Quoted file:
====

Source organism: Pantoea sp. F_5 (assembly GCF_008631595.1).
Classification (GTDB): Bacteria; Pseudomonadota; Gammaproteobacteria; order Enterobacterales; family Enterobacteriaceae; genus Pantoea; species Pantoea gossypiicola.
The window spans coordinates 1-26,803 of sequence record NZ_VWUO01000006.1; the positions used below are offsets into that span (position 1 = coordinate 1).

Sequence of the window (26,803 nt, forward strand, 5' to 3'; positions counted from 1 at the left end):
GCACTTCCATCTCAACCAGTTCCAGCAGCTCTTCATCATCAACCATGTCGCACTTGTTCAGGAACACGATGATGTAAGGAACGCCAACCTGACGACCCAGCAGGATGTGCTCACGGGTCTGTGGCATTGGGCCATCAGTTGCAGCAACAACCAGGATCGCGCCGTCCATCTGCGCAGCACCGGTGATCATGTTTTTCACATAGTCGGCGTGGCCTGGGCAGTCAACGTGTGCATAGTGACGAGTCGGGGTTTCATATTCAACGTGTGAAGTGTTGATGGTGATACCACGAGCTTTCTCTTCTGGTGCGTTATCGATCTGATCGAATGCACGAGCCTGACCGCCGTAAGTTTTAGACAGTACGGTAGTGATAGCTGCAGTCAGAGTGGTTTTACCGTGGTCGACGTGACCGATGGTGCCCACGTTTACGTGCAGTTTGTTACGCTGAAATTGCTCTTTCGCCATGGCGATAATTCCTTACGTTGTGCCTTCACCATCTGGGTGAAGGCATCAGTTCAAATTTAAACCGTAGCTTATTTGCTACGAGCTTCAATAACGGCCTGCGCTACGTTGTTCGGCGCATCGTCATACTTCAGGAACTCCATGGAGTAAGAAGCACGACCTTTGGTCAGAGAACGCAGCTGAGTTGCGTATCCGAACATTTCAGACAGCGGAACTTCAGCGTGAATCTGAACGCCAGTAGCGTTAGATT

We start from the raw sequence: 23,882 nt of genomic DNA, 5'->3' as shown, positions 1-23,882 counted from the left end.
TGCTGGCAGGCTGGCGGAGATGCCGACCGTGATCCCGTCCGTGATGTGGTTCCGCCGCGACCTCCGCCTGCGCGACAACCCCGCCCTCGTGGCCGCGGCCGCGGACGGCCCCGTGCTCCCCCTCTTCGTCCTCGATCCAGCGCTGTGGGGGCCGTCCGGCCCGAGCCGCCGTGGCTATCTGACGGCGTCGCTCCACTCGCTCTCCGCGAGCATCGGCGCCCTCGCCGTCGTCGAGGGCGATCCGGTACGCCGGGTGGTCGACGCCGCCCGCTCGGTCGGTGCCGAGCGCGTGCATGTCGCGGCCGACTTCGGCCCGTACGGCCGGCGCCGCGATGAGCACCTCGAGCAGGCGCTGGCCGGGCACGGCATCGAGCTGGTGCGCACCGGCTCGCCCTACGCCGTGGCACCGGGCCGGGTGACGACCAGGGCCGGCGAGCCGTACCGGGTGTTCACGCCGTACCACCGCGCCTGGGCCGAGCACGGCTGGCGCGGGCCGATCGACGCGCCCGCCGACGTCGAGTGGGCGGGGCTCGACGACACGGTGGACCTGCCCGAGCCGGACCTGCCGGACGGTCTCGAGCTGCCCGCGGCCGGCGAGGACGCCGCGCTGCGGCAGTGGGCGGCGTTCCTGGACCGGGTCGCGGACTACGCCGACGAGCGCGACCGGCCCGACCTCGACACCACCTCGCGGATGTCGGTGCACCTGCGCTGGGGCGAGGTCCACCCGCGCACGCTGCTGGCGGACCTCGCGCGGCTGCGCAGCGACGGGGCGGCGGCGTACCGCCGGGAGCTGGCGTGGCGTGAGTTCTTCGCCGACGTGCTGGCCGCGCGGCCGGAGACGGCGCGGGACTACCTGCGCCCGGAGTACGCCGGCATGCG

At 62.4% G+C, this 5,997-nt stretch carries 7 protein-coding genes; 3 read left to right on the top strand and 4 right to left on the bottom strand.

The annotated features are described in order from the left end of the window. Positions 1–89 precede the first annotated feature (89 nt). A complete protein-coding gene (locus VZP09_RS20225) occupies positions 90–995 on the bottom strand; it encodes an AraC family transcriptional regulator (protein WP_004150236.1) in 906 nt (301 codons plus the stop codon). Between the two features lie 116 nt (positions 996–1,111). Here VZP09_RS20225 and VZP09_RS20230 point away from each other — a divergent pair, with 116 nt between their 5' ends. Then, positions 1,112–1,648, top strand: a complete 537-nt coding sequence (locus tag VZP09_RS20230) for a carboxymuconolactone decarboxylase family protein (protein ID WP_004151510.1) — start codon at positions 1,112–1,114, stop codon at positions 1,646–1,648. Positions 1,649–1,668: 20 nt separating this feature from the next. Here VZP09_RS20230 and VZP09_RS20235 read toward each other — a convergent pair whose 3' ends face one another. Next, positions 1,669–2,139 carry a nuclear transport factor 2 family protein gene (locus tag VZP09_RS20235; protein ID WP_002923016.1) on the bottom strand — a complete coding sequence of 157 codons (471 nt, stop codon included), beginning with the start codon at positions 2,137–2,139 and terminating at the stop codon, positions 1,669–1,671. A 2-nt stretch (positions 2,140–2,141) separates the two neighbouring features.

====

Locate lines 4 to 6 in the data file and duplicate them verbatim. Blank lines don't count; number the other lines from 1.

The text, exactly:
Sequence of the window (26,803 nt, forward strand, 5' to 3'; positions counted from 1 at the left end):
GCACTTCCATCTCAACCAGTTCCAGCAGCTCTTCATCATCAACCATGTCGCACTTGTTCAGGAACACGATGATGTAAGGAACGCCAACCTGACGACCCAGCAGGATGTGCTCACGGGTCTGTGGCATTGGGCCATCAGTTGCAGCAACAACCAGGATCGCGCCGTCCATCTGCGCAGCACCGGTGATCATGTTTTTCACATAGTCGGCGTGGCCTGGGCAGTCAACGTGTGCATAGTGACGAGTCGGGGTTTCATATTCAACGTGTGAAGTGTTGATGGTGATACCACGAGCTTTCTCTTCTGGTGCGTTATCGATCTGATCGAATGCACGAGCCTGACCGCCGTAAGTTTTAGACAGTACGGTAGTGATAGCTGCAGTCAGAGTGGTTTTACCGTGGTCGACGTGACCGATGGTGCCCACGTTTACGTGCAGTTTGTTACGCTGAAATTGCTCTTTCGCCATGGCGATAATTCCTTACGTTGTGCCTTCACCATCTGGGTGAAGGCATCAGTTCAAATTTAAACCGTAGCTTATTTGCTACGAGCTTCAATAACGGCCTGCGCTACGTTGTTCGGCGCATCGTCATACTTCAGGAACTCCATGGAGTAAGAAGCACGACCTTTGGTCAGAGAACGCAGCTGAGTTGCGTATCCGAACATTTCAGACAGCGGAACTTCAGCGTGAATCTGAACGCCAGTAGCGTTAGATT

We start from the raw sequence: 23,882 nt of genomic DNA, 5'->3' as shown, positions 1-23,882 counted from the left end.